There was bright warm sunshine as we left Halifax on our 193-mile journey South to Wembley. We were initially quite relaxed about the day, we knew the plan, breakfast at our favourite Northamptonshire spot then onwards to the capital. It was perhaps the digital motorway traffic signs that informed us of the time and distance to Wembley, that made us aware of the gravity of the game. They were informing every vehicle on the road that there was a game on, and that the Shaymen were heading South, en masse, by coach by van and by car. There were even a few dodgy hand signals from other cars along the way too. You can’t beat a bit of motorway banter.
Wembley has been transformed since our last visit in 2016. Every inch of space outside the footprint of the stadium has been developed. It seems everyone wants to buy a high-rise apartment overlooking the famous Wembley Way. We booked carparking, that turned out to be a new multi-story, wonderfully camouflaged within the first three floors of an apartment block, only the signs gave away what was hiding away behind the fake windows of the first few floors.
There were plenty of Travelling Shaymen milling around as we arrived at 11.00 am. Everyone was proudly wearing the club colours, new shirts, old shirts, hats, caps, and scarves. Inside we had booked seats within Club Wembley, the same price but with an elevated view level in line with our penalty area, and with a softer seat for the long day ahead. We watched the Vase final first, which was entertaining with Ascot Town beating Newport Pagnell.
With many of the Vase fans vacating their seats at full-time, Tesco Pete pulled out a full-scale seating plan of Club Wembley out of his inside pocket. He had meticulously colour coded which seats were occupied by Vase fans, and which might be free later in the day. He wasn’t planning on sitting with us, he was off playing stadium chess, one seat forward, two diagonal, review and move again. He slowly edged past the eagle-eyed stewards and headed towards the seats next to the Royal Box. If someone turfed him out of a seat, he’d cuckoo into another one. We could see him in the distance, he had no chance.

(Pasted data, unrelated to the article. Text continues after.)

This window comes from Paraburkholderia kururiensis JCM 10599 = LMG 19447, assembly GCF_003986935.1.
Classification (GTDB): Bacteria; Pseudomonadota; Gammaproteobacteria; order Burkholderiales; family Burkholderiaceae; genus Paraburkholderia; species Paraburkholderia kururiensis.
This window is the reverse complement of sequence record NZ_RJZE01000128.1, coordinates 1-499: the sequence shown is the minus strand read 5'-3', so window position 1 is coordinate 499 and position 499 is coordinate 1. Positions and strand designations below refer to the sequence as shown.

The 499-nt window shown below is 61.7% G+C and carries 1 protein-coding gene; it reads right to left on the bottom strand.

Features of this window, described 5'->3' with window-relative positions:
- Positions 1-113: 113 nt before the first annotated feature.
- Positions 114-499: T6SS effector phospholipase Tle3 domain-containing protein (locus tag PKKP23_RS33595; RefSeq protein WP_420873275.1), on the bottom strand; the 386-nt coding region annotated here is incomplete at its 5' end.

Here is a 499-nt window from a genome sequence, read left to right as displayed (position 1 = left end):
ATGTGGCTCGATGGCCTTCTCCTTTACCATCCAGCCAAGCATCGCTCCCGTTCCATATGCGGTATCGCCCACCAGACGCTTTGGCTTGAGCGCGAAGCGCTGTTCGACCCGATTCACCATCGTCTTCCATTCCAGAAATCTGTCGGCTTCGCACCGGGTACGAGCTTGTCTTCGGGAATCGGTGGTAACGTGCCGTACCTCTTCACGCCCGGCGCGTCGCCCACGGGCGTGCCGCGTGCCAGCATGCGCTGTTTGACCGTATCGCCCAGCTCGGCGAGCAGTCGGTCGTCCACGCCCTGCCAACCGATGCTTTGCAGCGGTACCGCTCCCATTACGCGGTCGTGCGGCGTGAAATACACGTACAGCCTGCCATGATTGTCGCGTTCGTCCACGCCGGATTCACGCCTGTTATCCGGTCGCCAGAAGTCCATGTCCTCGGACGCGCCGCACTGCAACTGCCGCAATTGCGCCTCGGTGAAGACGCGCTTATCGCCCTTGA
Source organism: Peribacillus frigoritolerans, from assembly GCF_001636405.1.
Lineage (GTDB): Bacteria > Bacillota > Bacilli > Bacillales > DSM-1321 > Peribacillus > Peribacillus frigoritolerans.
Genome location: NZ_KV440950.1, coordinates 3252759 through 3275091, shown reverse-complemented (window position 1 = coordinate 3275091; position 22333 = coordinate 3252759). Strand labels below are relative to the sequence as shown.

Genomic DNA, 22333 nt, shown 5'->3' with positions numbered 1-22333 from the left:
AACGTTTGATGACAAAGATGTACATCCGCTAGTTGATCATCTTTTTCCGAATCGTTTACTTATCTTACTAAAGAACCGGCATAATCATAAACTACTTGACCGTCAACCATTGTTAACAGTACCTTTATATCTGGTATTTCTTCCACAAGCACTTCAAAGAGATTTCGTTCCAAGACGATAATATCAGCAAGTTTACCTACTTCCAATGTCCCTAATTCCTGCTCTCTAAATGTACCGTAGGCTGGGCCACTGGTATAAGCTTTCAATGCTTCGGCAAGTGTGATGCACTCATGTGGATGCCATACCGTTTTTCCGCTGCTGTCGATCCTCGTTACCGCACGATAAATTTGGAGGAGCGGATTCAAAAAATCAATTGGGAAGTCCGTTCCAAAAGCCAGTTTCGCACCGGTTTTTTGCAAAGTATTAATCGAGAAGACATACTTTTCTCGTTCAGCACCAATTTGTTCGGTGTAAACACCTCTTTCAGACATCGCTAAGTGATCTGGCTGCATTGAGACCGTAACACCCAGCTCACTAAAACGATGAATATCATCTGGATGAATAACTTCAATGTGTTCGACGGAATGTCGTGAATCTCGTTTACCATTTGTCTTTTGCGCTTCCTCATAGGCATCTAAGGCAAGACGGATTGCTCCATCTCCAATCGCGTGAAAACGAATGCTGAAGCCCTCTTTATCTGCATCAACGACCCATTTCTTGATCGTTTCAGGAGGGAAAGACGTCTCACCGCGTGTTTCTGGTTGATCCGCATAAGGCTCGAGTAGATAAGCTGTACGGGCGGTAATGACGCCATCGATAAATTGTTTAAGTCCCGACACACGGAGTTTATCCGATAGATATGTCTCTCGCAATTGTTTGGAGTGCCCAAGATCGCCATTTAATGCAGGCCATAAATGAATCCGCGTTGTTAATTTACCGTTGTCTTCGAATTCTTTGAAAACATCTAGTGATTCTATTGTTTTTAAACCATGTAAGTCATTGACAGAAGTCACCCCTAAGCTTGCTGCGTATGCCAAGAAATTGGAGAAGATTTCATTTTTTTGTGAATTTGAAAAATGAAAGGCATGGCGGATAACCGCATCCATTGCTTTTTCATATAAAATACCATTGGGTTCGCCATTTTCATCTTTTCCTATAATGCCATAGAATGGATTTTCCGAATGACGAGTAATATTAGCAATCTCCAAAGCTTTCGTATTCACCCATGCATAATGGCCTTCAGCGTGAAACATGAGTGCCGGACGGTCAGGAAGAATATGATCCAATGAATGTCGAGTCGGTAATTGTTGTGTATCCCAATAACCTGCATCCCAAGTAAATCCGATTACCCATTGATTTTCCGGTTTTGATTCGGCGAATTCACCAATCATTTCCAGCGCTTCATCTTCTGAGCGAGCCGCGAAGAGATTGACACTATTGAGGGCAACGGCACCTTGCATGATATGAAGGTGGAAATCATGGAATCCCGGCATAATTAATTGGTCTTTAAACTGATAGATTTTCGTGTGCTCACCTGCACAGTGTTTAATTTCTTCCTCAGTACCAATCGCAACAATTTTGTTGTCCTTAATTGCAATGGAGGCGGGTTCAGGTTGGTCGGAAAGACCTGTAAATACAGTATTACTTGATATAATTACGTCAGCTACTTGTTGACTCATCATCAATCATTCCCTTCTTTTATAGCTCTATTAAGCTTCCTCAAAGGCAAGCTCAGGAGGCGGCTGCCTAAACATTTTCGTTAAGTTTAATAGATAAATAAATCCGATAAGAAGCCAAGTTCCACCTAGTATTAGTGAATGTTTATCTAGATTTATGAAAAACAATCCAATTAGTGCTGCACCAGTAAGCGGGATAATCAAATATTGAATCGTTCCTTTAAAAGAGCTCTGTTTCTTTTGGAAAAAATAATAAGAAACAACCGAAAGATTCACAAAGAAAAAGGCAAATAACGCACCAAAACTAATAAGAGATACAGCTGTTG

“I’ve got four spare seats, right next to the Royal Box,” flashed up a text message just before kick-off. “Come over now,” it continued. The Ripponden Shayman was having none of it, he was expecting Tesco Pete to be thrown out of the ground and wasn’t budging. It did seem tempting to try our luck though. Just as I made my way to Pete and took up a spot next the Royal Box, disaster struck as the real owners of the seats arrived, and promptly gave us the news, swifty moving Tesco Pete four rows back and eight seats further away. “You’re okay,” they said to me, “there’s just three of us, your seat has been empty all day.” Poor old Pete, he’d hatched a plan and seemed crestfallen as it failed at the last moment.
The first half was tense, there weren’t many Shaymen near us, but we could hear the noise of the travelling 8 or 9 thousand fans beneath us in full voice. Cooke’s goal just on half-time broke the tension and generated a few dodgy looks as we celebrated amongst the neutrals. As exciting as we thought it was, we were reassured by others that it wasn’t a classic, we didn’t care though.
The second half was a real battle, full commitment from both teams without too many chances. The clock took an age to tick down. Johnson made a decent save late on, and everyone to a man, protected the final third of the pitch like their lives depended on it.
As the final whistle blew, it was touching to see just how much the achievement of winning the Trophy for the second time in seven years meant to the Chairman who was sat just a few yards away. As if by magic, Tesco Pete then appeared alongside as the neutrals left, he’d played a blinder and pushed us into trying our luck and got us perhaps the best seats in the house. We shook hands with every Gateshead player as they collected their medals, each and every one wished us a great evening and said we should enjoy our success. A really nice touch.
We’ve been to a few places this season, clocked up a few miles but never in our wildest dreams would we have thought our season would end with such a flourish. We’ve beaten the league champions at home, we’ve beaten one of the play-off teams away from home, both when it really mattered to them. We’ve played every round of the Trophy away from home, the team, the management, and the club have all done us all proud. The day we blagged our way into a spot where we could shake the hands of our players and the management as they lifted the trophy will live forever in our memories. The blue and white army of fans celebrating in the stands shows just what a great club we have. A terrific achievement.
Driving back and the service stations were full of jubilant Town fans, it was late on Sunday evening, but we didn’t care. We did however spot that the car bonnet was lose, just held down by part of the catch, so perhaps those dodgy hand signals from other drivers on the way down weren’t as dodgy as we thought…Apologies for anyone who was offended by Tesco Pete’s response at the time!
Next up, I guess we’ll do it all over again…
Miles on the road 10,232, Goals on the road 26.
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